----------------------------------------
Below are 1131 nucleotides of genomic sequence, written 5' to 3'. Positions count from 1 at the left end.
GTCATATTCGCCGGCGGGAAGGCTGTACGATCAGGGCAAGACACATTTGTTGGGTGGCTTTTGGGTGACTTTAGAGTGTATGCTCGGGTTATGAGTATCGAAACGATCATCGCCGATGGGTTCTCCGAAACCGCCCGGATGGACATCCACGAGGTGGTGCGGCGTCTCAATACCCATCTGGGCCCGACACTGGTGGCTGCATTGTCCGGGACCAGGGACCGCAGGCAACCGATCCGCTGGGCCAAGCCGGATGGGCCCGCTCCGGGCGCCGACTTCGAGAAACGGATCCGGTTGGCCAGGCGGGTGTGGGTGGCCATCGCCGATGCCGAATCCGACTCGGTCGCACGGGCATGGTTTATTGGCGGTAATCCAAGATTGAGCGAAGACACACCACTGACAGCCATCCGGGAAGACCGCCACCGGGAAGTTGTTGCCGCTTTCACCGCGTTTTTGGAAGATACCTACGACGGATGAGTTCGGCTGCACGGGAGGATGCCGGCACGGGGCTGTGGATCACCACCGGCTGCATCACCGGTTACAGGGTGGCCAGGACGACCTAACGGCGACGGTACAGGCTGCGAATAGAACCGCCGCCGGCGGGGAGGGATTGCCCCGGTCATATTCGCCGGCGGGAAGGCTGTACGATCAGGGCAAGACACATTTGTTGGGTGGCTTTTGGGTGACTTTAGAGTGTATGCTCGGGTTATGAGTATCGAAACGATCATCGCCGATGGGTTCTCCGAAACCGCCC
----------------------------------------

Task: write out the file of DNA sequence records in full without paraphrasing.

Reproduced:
Below are 1131 nucleotides of genomic sequence, written 5' to 3'. Positions count from 1 at the left end.
GTCATATTCGCCGGCGGGAAGGCTGTACGATCAGGGCAAGACACATTTGTTGGGTGGCTTTTGGGTGACTTTAGAGTGTATGCTCGGGTTATGAGTATCGAAACGATCATCGCCGATGGGTTCTCCGAAACCGCCCGGATGGACATCCACGAGGTGGTGCGGCGTCTCAATACCCATCTGGGCCCGACACTGGTGGCTGCATTGTCCGGGACCAGGGACCGCAGGCAACCGATCCGCTGGGCCAAGCCGGATGGGCCCGCTCCGGGCGCCGACTTCGAGAAACGGATCCGGTTGGCCAGGCGGGTGTGGGTGGCCATCGCCGATGCCGAATCCGACTCGGTCGCACGGGCATGGTTTATTGGCGGTAATCCAAGATTGAGCGAAGACACACCACTGACAGCCATCCGGGAAGACCGCCACCGGGAAGTTGTTGCCGCTTTCACCGCGTTTTTGGAAGATACCTACGACGGATGAGTTCGGCTGCACGGGAGGATGCCGGCACGGGGCTGTGGATCACCACCGGCTGCATCACCGGTTACAGGGTGGCCAGGACGACCTAACGGCGACGGTACAGGCTGCGAATAGAACCGCCGCCGGCGGGGAGGGATTGCCCCGGTCATATTCGCCGGCGGGAAGGCTGTACGATCAGGGCAAGACACATTTGTTGGGTGGCTTTTGGGTGACTTTAGAGTGTATGCTCGGGTTATGAGTATCGAAACGATCATCGCCGATGGGTTCTCCGAAACCGCCC